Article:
North Korean military parades, like the one in Pyongyang last week, aren’t necessarily a reliable window on the country’s advanced weapons programs, especially when it comes to exposing vulnerabilities in its intercontinental ballistic missile (ICBM) force, an expert says in an article on 38 North.
Analyst Joseph R. Bermudez Jr. noted in a post on the website dedicated to North Korean affairs that where Pyongyang’s concerned, “what is often seen is intended to mislead or misdirect the world as to its true capabilities and intentions.”
Bermudez was responding on a report by CNBC last week that footage of the recent parade indicates “a shortage of big vehicles used for carrying and helping to launch ICBMs by North Korea.”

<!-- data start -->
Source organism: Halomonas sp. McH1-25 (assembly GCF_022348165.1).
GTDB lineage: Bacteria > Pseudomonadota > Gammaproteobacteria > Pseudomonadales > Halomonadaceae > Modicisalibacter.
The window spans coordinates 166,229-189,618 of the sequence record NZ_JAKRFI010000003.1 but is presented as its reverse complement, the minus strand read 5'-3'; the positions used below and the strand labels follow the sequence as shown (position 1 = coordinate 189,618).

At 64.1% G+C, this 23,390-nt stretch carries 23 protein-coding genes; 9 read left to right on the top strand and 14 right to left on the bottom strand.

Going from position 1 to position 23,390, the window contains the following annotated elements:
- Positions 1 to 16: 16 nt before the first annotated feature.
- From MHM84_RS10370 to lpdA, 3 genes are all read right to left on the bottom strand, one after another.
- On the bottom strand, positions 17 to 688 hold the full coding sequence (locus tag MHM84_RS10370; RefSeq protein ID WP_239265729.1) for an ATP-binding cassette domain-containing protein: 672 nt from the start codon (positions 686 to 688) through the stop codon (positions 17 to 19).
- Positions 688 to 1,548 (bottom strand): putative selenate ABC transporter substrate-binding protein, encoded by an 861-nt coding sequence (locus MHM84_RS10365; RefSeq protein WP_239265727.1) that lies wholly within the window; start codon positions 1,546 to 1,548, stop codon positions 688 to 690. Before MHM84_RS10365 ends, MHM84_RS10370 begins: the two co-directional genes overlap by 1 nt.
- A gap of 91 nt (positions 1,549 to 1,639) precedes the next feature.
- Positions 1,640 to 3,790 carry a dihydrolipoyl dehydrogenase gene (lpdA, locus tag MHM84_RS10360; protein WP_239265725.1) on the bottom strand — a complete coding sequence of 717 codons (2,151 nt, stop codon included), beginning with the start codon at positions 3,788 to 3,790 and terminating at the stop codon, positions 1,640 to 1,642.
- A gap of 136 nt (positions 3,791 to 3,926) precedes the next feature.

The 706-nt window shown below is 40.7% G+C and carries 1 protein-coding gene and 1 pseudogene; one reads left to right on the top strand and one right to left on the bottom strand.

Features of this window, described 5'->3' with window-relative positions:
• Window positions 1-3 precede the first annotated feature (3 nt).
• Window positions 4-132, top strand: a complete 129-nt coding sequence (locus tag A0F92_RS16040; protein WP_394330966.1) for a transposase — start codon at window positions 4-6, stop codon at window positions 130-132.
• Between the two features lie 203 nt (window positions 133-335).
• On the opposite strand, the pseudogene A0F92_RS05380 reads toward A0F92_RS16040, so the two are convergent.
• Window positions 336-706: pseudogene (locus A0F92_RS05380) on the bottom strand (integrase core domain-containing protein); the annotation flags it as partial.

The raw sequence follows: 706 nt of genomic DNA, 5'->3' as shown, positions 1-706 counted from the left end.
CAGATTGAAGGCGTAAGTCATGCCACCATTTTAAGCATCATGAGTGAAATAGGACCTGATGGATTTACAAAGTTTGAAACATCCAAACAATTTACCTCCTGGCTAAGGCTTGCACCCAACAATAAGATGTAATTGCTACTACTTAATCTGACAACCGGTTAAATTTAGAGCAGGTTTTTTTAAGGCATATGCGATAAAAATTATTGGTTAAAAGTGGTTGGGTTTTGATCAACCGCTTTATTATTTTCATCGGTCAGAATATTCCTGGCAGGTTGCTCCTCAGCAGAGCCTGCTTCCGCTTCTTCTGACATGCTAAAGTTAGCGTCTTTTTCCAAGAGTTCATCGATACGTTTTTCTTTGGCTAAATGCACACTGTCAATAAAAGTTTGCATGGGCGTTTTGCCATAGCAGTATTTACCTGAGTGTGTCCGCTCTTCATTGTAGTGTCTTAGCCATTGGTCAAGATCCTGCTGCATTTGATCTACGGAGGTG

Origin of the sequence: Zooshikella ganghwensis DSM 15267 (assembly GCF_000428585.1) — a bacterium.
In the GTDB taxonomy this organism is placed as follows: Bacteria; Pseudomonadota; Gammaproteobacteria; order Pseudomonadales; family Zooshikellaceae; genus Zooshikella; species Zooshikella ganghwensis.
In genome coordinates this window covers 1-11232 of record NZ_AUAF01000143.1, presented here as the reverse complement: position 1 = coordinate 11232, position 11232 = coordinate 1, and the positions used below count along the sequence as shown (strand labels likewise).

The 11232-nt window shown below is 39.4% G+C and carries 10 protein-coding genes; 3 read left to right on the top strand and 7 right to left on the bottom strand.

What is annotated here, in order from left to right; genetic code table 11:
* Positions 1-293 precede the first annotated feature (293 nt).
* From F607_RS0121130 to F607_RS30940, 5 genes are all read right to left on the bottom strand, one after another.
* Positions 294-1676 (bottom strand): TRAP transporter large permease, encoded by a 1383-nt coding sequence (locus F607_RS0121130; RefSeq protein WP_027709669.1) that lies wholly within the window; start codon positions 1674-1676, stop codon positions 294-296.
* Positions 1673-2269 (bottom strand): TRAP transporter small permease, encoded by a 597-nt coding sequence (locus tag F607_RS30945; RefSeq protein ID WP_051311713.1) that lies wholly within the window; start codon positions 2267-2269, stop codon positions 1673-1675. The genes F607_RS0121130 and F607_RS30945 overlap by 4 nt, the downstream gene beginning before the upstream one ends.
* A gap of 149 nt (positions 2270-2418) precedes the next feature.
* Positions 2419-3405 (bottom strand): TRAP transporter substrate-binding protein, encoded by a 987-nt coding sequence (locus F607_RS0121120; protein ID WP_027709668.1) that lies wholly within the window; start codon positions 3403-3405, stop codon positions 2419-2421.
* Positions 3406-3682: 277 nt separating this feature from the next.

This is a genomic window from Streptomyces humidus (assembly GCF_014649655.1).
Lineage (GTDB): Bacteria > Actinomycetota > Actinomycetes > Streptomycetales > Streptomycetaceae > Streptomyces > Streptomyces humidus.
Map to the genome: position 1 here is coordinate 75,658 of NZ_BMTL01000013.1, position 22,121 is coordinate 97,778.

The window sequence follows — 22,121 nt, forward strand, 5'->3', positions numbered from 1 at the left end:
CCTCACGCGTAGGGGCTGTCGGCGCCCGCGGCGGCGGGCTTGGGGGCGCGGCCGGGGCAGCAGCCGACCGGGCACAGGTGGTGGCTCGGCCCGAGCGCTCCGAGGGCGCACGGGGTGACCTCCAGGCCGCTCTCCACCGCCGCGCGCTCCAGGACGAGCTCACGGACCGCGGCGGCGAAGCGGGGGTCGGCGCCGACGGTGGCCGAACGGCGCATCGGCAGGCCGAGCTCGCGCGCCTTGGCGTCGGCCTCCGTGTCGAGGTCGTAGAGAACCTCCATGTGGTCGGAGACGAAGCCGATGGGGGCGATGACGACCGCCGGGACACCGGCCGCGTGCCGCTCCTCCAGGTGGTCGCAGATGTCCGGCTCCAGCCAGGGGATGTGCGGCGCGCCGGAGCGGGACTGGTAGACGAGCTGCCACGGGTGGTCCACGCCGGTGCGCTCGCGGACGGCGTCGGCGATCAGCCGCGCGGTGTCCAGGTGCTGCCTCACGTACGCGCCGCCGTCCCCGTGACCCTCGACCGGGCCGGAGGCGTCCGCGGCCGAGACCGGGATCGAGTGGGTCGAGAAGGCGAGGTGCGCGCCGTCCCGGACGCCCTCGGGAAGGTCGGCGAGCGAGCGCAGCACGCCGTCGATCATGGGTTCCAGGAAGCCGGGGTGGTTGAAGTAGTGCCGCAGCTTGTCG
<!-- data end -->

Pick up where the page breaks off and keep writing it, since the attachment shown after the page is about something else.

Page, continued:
“North Korea has long implemented camouflage, concealment and deception (known as CCD) procedures for all major military operations and parades,” Bermudez wrote.
“It is not the size of the ballistic missile launcher—ICBM or otherwise—that is the real issue here. It is the increasing number of launchers and their ability to move around the country, combined with the actual number of ICBMs produced, that presents both the challenge and the threat,” Bermudez said in his post.
What’s seen at a North Korean military parade is only some of what they have, Bermudez says.
“(There) is a host of ballistic missile related equipment that has never been displayed at parades that is just as critical to assessing North Korean ballistic missile capabilities as are the launchers themselves,” Bermudez wrote. “Without understanding and considering these factors, making an assessment of any ‘key vulnerability’ in North Korea’s Strategic Force’s (the organization that operates the nation’s ballistic missiles) capabilities is extremely challenging at best.”